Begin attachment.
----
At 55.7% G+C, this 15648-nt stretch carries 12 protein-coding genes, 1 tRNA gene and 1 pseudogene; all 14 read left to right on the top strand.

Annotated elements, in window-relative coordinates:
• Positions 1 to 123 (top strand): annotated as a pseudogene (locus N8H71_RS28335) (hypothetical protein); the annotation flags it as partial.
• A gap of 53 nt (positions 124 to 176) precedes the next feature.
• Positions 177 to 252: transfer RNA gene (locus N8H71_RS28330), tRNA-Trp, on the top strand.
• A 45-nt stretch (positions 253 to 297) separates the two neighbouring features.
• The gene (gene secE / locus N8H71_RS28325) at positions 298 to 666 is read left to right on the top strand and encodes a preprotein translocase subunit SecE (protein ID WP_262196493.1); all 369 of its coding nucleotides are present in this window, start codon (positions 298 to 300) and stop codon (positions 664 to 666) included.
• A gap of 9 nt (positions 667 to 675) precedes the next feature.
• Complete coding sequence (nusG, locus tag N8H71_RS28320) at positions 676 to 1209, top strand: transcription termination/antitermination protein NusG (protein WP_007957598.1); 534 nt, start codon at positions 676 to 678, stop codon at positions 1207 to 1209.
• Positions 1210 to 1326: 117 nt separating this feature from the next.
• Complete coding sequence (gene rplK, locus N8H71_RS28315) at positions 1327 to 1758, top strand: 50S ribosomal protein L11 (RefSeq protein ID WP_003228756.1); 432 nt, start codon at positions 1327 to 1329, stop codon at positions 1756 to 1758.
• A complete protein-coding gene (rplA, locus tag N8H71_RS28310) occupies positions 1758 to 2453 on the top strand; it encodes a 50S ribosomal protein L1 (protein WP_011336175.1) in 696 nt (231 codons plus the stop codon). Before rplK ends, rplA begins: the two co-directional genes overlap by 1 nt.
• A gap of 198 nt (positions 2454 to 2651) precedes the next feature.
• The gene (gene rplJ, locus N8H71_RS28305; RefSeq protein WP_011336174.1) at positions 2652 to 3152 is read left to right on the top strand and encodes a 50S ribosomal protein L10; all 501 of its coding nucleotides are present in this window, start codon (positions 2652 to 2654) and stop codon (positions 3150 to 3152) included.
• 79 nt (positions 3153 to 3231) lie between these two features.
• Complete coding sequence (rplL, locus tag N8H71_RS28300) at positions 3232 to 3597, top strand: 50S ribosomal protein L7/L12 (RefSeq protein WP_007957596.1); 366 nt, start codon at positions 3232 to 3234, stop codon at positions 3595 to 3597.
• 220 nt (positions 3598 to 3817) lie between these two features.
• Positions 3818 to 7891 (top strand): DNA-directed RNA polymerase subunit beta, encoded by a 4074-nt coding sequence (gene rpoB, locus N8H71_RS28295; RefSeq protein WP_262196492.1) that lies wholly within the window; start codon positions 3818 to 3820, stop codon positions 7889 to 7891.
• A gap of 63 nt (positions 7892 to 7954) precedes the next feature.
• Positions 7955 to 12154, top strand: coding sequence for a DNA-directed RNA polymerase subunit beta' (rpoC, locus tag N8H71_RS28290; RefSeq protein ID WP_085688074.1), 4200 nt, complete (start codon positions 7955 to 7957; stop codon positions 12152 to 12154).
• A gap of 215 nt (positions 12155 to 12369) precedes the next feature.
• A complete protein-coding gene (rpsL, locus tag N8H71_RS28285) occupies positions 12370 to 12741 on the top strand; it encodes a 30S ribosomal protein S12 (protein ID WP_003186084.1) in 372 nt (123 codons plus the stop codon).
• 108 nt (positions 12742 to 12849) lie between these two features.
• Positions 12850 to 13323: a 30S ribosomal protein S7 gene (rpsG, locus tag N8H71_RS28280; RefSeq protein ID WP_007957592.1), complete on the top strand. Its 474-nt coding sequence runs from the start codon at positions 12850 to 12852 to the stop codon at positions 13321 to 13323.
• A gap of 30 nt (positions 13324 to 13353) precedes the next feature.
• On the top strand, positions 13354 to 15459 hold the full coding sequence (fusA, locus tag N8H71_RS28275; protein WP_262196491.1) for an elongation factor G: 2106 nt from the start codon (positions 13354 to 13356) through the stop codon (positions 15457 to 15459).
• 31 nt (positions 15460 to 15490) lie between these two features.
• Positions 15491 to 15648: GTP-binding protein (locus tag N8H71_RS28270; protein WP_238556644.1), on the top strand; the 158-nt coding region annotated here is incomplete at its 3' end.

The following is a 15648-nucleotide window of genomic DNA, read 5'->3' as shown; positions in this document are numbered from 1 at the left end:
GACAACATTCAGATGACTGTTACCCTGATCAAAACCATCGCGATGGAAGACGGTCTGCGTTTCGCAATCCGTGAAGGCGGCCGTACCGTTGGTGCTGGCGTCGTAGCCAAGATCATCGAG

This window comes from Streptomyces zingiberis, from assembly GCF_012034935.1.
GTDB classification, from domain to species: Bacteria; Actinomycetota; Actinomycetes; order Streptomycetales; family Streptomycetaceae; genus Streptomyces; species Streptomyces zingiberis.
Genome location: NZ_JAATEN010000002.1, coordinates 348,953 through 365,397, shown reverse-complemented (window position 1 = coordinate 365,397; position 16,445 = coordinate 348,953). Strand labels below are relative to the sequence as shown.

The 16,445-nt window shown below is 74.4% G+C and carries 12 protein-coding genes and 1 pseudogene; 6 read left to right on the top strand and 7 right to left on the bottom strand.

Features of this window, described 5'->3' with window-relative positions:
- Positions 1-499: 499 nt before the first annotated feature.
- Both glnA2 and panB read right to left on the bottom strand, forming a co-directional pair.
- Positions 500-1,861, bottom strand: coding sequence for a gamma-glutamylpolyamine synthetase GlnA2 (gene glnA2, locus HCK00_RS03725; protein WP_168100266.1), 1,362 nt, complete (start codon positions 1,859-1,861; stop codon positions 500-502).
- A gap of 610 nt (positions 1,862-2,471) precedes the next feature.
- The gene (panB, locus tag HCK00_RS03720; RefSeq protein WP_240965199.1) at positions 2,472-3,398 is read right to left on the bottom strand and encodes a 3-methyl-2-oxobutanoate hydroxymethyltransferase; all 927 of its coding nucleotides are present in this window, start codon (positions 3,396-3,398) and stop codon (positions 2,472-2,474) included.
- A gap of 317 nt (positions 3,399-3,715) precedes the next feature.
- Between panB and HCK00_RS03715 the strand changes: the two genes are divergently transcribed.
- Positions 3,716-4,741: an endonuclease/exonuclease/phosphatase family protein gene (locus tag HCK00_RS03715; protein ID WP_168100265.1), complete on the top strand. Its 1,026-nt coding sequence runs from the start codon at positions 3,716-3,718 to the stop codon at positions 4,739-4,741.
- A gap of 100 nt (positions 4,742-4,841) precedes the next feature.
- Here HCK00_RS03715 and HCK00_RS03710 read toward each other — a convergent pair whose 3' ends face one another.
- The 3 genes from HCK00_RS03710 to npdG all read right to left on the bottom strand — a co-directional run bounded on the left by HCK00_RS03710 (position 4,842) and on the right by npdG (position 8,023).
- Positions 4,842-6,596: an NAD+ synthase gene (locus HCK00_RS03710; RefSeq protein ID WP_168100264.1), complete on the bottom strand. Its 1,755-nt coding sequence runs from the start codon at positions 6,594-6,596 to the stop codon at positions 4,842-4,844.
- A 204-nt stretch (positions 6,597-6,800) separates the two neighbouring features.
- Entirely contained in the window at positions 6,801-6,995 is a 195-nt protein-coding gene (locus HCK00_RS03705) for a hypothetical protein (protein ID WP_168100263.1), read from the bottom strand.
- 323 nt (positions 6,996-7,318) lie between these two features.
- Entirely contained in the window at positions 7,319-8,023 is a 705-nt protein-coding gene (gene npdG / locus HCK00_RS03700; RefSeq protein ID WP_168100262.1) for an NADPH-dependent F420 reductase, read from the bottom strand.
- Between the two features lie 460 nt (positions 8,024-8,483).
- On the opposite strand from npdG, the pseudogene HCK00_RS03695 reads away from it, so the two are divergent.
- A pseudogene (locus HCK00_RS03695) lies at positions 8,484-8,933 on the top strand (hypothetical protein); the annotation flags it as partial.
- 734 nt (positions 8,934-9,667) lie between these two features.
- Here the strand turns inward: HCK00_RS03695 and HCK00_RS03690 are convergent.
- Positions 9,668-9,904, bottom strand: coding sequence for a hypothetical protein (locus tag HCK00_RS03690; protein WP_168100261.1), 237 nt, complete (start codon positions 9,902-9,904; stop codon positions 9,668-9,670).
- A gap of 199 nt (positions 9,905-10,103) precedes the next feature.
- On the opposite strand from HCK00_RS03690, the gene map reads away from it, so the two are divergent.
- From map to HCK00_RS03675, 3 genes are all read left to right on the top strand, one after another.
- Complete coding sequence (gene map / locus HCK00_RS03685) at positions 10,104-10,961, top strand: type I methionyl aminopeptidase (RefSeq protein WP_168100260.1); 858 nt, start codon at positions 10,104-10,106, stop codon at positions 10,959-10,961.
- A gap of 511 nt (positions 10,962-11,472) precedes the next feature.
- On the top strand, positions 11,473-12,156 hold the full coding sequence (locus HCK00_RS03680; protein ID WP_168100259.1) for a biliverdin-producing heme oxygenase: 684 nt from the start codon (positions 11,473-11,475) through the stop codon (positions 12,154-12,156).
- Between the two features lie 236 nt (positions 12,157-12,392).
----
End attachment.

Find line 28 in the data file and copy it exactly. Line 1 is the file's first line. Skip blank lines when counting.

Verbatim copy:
• Positions 15491 to 15648: GTP-binding protein (locus tag N8H71_RS28270; protein WP_238556644.1), on the top strand; the 158-nt coding region annotated here is incomplete at its 3' end.